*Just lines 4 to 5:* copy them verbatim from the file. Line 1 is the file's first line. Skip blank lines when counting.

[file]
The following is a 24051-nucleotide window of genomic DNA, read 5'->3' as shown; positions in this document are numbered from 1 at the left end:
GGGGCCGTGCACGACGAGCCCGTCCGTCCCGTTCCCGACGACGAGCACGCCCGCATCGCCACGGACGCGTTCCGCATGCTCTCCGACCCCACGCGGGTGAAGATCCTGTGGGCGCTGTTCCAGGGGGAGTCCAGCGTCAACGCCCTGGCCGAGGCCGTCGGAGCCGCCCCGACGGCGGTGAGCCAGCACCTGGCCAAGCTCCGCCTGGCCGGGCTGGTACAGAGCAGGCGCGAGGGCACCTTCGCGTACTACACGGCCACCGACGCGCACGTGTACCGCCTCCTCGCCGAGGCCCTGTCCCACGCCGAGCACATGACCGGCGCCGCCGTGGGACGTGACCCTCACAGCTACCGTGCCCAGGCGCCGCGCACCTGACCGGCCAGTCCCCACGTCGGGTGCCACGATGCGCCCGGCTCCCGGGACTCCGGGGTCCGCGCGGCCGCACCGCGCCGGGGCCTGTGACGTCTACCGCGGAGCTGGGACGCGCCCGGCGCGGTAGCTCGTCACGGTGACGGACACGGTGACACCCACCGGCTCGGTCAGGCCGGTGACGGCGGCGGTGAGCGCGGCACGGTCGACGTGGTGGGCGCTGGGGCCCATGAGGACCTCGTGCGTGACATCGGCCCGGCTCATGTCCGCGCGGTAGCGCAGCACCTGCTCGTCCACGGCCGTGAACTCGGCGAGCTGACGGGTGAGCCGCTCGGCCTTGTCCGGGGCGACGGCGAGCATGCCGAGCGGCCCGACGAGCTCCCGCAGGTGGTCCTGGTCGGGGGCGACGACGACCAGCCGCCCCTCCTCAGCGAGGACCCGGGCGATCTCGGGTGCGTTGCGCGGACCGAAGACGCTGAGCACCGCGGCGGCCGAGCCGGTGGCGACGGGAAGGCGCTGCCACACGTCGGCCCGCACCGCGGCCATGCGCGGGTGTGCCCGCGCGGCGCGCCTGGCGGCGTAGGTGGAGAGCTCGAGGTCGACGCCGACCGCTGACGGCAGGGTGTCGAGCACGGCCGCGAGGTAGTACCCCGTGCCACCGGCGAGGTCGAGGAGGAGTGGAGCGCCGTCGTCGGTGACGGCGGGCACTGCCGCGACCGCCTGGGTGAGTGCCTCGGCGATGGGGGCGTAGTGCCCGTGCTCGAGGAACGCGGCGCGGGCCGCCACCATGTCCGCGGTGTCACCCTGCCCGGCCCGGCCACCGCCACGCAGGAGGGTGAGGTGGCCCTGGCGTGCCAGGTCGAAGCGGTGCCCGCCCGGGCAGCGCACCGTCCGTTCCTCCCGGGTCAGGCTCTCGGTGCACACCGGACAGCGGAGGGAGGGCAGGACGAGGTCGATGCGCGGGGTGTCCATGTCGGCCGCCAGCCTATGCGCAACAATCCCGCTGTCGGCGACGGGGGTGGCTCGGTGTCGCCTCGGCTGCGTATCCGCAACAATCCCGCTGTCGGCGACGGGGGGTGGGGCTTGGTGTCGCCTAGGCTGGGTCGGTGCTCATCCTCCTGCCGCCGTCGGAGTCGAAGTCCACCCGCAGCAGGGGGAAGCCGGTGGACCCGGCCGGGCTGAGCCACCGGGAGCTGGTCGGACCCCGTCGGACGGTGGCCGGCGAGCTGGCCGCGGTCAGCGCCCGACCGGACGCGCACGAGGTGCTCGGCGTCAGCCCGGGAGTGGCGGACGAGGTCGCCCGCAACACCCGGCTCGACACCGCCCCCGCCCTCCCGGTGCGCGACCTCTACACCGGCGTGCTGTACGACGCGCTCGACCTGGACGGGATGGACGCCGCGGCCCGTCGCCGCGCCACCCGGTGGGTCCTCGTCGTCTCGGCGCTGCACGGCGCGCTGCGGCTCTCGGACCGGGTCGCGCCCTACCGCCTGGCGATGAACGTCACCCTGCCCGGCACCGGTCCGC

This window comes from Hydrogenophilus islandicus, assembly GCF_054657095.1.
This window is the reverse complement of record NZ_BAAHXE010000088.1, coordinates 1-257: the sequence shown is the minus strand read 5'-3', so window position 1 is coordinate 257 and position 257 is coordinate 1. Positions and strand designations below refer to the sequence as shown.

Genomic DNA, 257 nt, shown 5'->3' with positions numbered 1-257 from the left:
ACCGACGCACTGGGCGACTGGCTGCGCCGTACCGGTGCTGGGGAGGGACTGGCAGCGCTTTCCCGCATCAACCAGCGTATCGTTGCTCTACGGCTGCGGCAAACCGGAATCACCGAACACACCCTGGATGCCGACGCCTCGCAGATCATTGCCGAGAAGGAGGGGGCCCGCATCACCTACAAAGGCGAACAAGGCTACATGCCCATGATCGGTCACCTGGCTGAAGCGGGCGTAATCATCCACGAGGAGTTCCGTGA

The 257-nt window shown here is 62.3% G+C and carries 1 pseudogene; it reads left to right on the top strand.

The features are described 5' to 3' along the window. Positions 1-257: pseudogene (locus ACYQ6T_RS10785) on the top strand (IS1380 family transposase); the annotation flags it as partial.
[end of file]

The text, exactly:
This window is the reverse complement of record NZ_BAAHXE010000088.1, coordinates 1-257: the sequence shown is the minus strand read 5'-3', so window position 1 is coordinate 257 and position 257 is coordinate 1. Positions and strand designations below refer to the sequence as shown.

Genomic DNA, 257 nt, shown 5'->3' with positions numbered 1-257 from the left: